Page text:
Capacity Planning

Created by Monica Madan, Modified on Wed, 14 Feb 2024 at 02:53 PM by Monica Madan

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When you're responsible for managing and optimizing resource allocation in your Professional Services (PS) organization, the challenge is to ensure that the demand for your services aligns with your available resource capacity. Rocketlane's Demand vs. Supply report seamlessly acts as a guardrail, aiding in efficient capacity planning within your organization.

In this article

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It helps you find the right balance between the supply and demand of resources, equipping you to,

  • Determine if your organization has individuals with the right skill sets who are readily available to meet the demand generated by diverse projects. 
  • Make data-driven decisions on resource hiring, project prioritization, and resource allocation.
  • Forecast future project demands with insights on resource allocations in Full-Time equivalents (FTEs) and ensure you have enough resource capacity for upcoming projects.

Significance of FTE in capacity planning:

FTE (full-time equivalent) - is a way to express an employee's workload or the total hours worked by a group of employees in a manner that is easily comparable to a full-time employee. 

Imagine you have a small business with only two employees:

Employee X: Works 20 hours/week.

Employee Y: Works 40 hours/week.

To calculate the FTE for your two employees, you'll use the standard workweek hours, which is set to 40 hours/week (You can set this in Settings -> Preferences) 

FTE = (Total Hours available by All Employees) / (Standard Hours for a Full-Time Employee)

FTE = (20 hours + 40 hours) / 40 hours

FTE = 60 hours / 40 hours

FTE = 1.5

In this example, the combined FTE for your two employees is 1.5. This means that the total capacity of your team is equivalent to 1.5 full-time employees

Allocations: The hours allocated across all projects for team members and role-based placeholders determine the demand in FTE.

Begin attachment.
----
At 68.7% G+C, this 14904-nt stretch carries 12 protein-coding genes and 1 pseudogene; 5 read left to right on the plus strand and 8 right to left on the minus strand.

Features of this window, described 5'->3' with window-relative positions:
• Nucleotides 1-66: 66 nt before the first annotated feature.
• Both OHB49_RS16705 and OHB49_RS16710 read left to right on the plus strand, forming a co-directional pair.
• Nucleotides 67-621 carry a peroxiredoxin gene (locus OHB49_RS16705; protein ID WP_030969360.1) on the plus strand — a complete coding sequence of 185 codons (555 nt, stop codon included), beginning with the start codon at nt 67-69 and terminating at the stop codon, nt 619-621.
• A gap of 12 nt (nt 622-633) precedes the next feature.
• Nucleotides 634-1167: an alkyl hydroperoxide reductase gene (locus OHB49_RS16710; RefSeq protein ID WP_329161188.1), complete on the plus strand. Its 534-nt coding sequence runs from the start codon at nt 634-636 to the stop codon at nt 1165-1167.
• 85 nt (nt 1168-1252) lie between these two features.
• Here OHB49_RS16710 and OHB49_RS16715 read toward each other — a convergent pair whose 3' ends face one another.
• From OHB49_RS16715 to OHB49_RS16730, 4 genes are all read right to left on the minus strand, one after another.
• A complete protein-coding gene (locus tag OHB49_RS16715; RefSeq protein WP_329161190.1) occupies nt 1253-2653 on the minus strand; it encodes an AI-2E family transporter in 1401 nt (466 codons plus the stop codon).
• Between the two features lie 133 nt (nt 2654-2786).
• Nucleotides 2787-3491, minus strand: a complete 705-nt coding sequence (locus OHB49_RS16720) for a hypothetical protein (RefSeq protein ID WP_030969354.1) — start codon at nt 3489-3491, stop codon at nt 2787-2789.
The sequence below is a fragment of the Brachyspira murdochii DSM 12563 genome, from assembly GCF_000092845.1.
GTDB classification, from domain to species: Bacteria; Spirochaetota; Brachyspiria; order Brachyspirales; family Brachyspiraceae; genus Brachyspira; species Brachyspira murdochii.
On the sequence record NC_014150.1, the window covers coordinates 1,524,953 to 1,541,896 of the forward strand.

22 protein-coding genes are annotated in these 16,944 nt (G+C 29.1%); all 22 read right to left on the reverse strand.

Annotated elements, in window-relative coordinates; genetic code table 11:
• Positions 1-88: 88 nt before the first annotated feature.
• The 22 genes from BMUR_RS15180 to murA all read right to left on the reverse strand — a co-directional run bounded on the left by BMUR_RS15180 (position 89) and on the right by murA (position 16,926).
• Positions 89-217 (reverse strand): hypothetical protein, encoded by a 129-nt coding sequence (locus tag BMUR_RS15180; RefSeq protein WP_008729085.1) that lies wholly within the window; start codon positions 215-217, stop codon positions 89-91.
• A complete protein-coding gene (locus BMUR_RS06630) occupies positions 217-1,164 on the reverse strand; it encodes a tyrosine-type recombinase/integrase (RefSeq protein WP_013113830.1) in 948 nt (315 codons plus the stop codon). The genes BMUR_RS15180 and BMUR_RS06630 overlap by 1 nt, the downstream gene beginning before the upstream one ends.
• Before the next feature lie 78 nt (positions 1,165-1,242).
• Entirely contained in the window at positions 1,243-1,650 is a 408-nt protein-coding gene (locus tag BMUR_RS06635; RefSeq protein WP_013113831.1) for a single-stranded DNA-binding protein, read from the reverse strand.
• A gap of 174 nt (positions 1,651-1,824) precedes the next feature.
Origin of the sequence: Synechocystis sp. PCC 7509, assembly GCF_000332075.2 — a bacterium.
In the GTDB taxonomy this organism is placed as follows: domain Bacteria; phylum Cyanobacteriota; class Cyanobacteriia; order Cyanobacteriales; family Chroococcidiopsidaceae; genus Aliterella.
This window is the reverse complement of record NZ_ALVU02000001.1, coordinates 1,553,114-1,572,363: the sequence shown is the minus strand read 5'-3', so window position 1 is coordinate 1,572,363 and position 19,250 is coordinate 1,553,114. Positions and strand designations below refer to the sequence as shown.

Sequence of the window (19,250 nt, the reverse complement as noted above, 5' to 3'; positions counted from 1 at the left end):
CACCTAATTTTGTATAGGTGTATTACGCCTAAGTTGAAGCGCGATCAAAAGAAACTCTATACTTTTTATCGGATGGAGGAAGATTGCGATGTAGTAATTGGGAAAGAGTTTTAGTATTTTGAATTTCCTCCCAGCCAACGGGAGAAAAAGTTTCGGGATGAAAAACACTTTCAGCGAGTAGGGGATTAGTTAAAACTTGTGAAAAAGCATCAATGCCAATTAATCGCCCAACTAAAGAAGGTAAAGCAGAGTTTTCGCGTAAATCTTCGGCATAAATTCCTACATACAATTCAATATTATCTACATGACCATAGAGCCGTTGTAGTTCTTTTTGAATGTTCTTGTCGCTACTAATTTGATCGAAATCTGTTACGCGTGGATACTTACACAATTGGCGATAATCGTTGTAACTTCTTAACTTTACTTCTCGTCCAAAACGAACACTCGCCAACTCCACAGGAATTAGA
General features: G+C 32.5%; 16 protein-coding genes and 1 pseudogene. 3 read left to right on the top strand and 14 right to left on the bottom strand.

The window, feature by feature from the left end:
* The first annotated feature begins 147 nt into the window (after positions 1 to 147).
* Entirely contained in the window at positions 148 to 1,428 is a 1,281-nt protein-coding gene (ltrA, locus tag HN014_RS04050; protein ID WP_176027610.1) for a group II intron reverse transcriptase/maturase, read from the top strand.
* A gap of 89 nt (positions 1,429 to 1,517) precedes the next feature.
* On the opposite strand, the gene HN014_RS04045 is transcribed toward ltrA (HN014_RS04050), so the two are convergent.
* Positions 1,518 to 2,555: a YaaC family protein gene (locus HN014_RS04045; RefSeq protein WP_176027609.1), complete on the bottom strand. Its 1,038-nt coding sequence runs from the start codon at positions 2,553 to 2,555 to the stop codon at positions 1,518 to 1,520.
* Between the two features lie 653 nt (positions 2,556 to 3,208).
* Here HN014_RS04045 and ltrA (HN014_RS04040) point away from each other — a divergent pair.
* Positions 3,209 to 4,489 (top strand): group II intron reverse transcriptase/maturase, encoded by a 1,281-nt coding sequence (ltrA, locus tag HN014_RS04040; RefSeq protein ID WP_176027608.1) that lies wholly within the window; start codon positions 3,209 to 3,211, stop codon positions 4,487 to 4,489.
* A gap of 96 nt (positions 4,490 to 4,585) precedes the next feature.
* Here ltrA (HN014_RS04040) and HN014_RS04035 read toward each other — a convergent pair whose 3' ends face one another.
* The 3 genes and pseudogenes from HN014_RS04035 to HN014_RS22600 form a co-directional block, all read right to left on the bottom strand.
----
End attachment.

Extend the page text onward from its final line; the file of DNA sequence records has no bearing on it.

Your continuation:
Capacity: This represents the total work capacity available across all your team members, measured in FTE.

In addition to this, you should also consider:

Time Off: If a team member takes time off, it's important to note that 1 day off is equivalent to subtracting 0.2 FTE from the available capacity. This is taking into account a 5 day work week. 

Holidays: Similarly, when a team member has a holiday, it's the same as subtracting 0.2 FTE from the available capacity.This is taking into account a 5 day work week. 

How to read the capacity planning report?

This report aims to help you balance the demand for your services with the available capacity of your resources.

Allocation (demand) vs. Capacity (supply) chart

This chart provides a clear picture of your workforce's capacity with the demands of your organization.  If allocations are consistently higher, you may need more employees. If capacity exceeds allocations, you might be overstaffed. It's a quick way to assess resource balance and efficiency.

100 capacity is the total capacity of your organization in FTE

Available capacity is the real measure of your work capacity after excluding time offs and holidays

Assigned allocations consist of allocations assigned to team members in projects.

Unassigned allocations consist of allocations assigned to placeholders in projects. Yet to be assigned to a team member. 

Demand for Roles

Demand is measured in relation to the available capacity, indicating the percentage of work capacity currently allocated to projects. This table shows demand for all roles in your company.

Expand the role to view,

Allocations: for the role across projects. Click to expand the view to see contributing projects. 

Capacity: This shows the total available capacity for the role. Click to expand capacity to see team members and partners contributing to the total capacity. Here, the time off and holidays are subtracted from the capacity calculations to give you the total available capacity for that role.

Capacity surplus happens when the demand is more than supply and is indicated in FTE, which you can use for your resource hiring needs.

Using Filters in Capacity Planning

Filters in capacity planning serve as essential tools to gauge both the existing demand for team skills (Filter Allocations) and the available capacity for additional work (Filter Capacity), aiding in efficient workload management.

Time Period - By default, the time period for the report will be “this quarter,” but you can click on the time period and change the duration to your preference. Maximum supported duration is a year. 

Filter Allocations: allows you to filter allocations. You can filter these by conditions on projects, roles or team members.  

Filter Capacity:  allows you to filter capacity. You can filter this by conditions on team members and roles. 

In this context, "capacity" isn't directly linked to "projects." However, all projects have allocations. Therefore, if you intend to employ "project fields" as filters, you must use both allocation and capacity filters to achieve the desired outcomes.

For example, if you want to know what percentage of the demand for 'consultants' comes from North American projects, then

Filter allocations by Project Region as ‘North America’ and Role as ‘Consultants’ 

Filter capacity by ‘Consultants’ 

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